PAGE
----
The demand for hydrogen fuel cells is rapidly evolving. According to research analysts Vision Research, the market looks set to reach a global net worth of around USD 60 billion by 2030, an increase of 60 % CAGR. Decarbonizing transport in all its forms is a key focus, with developments underway for hydrogen-powered trains, ships, planes and road vehicles. The latter – especially commercial vehicles – are predicted by management consultancy McKinsey to represent one of the fastest growth areas, with an anticipated 850,000 hydrogen-fuelled heavy-duty trucks being on European roads by 2035. The consultancy estimates that these will require at least 4,800 hydrogen refuelling stations across the continent.
The adoption of hydrogen as a source of clean energy is vital if we are to decarbonize and reach global net zero targets. However, there is considerable debate over the different methods of generating and distributing hydrogen, as they vary in terms of the level of carbon emissions they generate. Of equal importance, if hydrogen fuel is to be generally accepted, is the need to ensure that the gas delivered to the point of use meets the highest quality and safety standards and is free of potential contaminants – nobody wants to see hydrogen vehicles failing due to contaminated fuel.
Hydrogen can either be produced at central generating stations, typically using methane steam reforming, or close to the point of use, with electrolyzers being used either to convert the chemical energy of hydrogen to produce electricity, or to generate hydrogen from water for dispensing to vehicles. In each case, there are inherent risks caused by contaminants that include particulate matter, trace gases such as carbon dioxide, nitrogen and hydrogen sulphide, and moisture. These can affect the efficiency and reliability of the generation systems – particularly Proton Exchange Fuel Cells – and the purity of the hydrogen that is produced.
Water may be the critical raw material for electrolysis, but if water vapor is carried over into the hydrogen gas it will create significant problems, within distribution, storage and on-board vehicle systems. For example, it can condense and cause corrosion on metal surfaces, while at low temperatures it can freeze and block pipes and valves in distribution systems or affect the operation of compressors and the functions of on-board vehicle tank units and fuel cell components. In aerosol form it can also act as a transport medium for water-soluble impurities and as a solvent for elements such as sodium, potassium and calcium.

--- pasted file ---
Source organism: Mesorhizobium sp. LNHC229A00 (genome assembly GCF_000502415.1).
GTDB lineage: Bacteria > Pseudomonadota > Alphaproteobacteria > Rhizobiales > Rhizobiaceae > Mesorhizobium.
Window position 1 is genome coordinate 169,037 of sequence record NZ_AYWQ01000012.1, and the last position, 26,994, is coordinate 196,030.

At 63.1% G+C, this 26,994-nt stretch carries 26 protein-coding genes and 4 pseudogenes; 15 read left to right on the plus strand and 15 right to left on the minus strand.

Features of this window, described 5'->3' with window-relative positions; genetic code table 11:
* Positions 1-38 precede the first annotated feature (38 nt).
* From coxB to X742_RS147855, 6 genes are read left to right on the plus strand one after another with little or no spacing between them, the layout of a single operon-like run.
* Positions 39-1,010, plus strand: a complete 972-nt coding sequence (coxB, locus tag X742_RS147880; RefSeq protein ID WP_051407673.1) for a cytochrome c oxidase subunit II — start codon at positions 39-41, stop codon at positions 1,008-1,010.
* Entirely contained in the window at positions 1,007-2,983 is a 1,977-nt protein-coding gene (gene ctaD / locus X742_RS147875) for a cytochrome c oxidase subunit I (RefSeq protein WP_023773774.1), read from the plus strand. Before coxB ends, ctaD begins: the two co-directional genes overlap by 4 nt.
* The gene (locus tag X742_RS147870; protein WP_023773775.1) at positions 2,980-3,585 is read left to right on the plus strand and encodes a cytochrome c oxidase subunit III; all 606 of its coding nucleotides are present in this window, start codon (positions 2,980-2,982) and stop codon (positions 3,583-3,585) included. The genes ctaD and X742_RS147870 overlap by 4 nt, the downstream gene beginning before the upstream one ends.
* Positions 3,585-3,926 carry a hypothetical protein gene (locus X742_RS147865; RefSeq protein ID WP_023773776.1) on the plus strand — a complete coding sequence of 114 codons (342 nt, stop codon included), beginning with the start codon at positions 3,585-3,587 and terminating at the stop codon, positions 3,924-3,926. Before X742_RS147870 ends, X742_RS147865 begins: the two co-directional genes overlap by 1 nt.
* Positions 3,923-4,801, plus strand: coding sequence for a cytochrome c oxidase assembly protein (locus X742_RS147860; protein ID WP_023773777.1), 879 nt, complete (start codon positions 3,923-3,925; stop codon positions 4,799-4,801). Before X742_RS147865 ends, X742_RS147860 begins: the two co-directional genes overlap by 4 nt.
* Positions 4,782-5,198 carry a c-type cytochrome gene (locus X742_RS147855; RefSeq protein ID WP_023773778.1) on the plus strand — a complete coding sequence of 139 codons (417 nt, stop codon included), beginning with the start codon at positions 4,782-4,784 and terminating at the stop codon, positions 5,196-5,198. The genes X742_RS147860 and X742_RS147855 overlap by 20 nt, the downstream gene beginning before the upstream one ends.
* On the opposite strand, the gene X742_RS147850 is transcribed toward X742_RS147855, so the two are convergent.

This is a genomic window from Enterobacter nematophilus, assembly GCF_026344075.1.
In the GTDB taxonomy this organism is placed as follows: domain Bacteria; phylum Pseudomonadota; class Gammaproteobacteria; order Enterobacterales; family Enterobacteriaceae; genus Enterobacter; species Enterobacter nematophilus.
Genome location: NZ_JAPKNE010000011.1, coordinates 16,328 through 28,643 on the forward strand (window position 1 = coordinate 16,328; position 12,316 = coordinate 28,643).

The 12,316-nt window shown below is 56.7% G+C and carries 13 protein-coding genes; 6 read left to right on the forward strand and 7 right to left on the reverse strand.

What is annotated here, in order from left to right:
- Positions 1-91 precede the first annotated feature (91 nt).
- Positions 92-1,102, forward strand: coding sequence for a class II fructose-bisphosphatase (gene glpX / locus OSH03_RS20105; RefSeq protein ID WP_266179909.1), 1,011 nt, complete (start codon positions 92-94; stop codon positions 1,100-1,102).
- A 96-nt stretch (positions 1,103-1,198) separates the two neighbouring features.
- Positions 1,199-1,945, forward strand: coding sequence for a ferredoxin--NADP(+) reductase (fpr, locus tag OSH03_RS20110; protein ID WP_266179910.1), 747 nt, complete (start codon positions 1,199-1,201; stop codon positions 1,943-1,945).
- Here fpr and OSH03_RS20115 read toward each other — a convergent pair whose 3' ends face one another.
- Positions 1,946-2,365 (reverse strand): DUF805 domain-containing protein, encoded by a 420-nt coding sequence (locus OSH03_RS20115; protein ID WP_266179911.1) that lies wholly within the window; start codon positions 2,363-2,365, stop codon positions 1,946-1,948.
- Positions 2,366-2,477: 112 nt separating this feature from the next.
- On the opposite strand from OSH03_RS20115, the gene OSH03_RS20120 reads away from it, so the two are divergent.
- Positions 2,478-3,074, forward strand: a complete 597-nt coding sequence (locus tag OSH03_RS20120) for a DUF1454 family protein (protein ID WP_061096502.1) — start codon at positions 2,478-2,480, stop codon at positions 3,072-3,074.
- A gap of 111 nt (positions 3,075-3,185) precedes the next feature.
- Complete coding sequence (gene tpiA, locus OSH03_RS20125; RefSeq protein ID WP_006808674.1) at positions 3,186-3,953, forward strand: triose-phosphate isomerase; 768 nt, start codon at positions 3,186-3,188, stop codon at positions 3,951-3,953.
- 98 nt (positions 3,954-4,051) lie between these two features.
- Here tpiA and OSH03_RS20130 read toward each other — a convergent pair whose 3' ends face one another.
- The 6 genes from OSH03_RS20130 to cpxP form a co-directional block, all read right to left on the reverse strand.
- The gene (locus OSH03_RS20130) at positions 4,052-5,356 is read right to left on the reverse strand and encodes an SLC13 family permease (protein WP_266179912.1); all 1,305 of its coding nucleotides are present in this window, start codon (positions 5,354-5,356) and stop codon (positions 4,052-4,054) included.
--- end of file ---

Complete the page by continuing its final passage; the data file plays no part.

Hydrogen generation or refuelling stations normally incorporate gas drying units, together with the potential for moisture measurement, or dew-point, monitoring sensors. These are essential to ensure that gas purity is maintained at a predetermined level, and to meet the needs of infrastructure and refuelling operators. In Europe, this is currently specified as part of the ISO standard 14687-2, which states that the maximum permissible concentration of water in hydrogen used for road vehicles and produced from polymer electrolyte membrane fuel cells (PEMFC) should not exceed 5 μmol mol-1 at the dispenser nozzle.
Measuring moisture dew point accurately and consistently in hydrogen fuel cells and refuelling stations isn’t always straightforward. The complexity of the systems, varying operating pressures and temperatures and the evolution of new and commercially viable generating equipment place considerable demands on the performance, accuracy and consistency of dew-point monitoring and measurement instruments.
Devices such as Michell Instruments’ Easidew Dew Point Transmitters have been developed to meet the needs of demanding applications and are widely used in traditional compressed natural gas processing and distribution networks.
The latest Easidew transmitters are intrinsically safe, with ATEX and IECEx ratings, and can be used optionally at operating pressures up to 52.5 MPa (525 Barg). Michell have the design knowledge and capability to work with ultra-high pressures and qualified pressures beyond 100 MPa (1000 Barg). This makes the Easidew ideal in hydrogen refuelling stations where they can be fitted on-line, between the drying and final compression stages, to measure gas quality immediately before it is dispensed. It is also extremely accurate, repeatable, robust, compact and easy to install, and is supported by a comprehensive range of technical, application and recalibration services.
The use of Easidew Dew-Point Transmitters and high-performance analyzers from Michell Instruments is essential for effective control of the quality of hydrogen at all stages of production, distribution and use. These instruments ensure production efficiency, consistency and reliability. Just as importantly, they also provide the security and peace of mind that is essential to guarantee the widespread commercial and consumer acceptance of hydrogen as the fuel of the future.
With over 45 years’ experience in the development of innovative precision instruments, we are the application experts in dew-point and gas measurements for all hydrogen applications. If you would like to discuss your requirements, please contact our team today.
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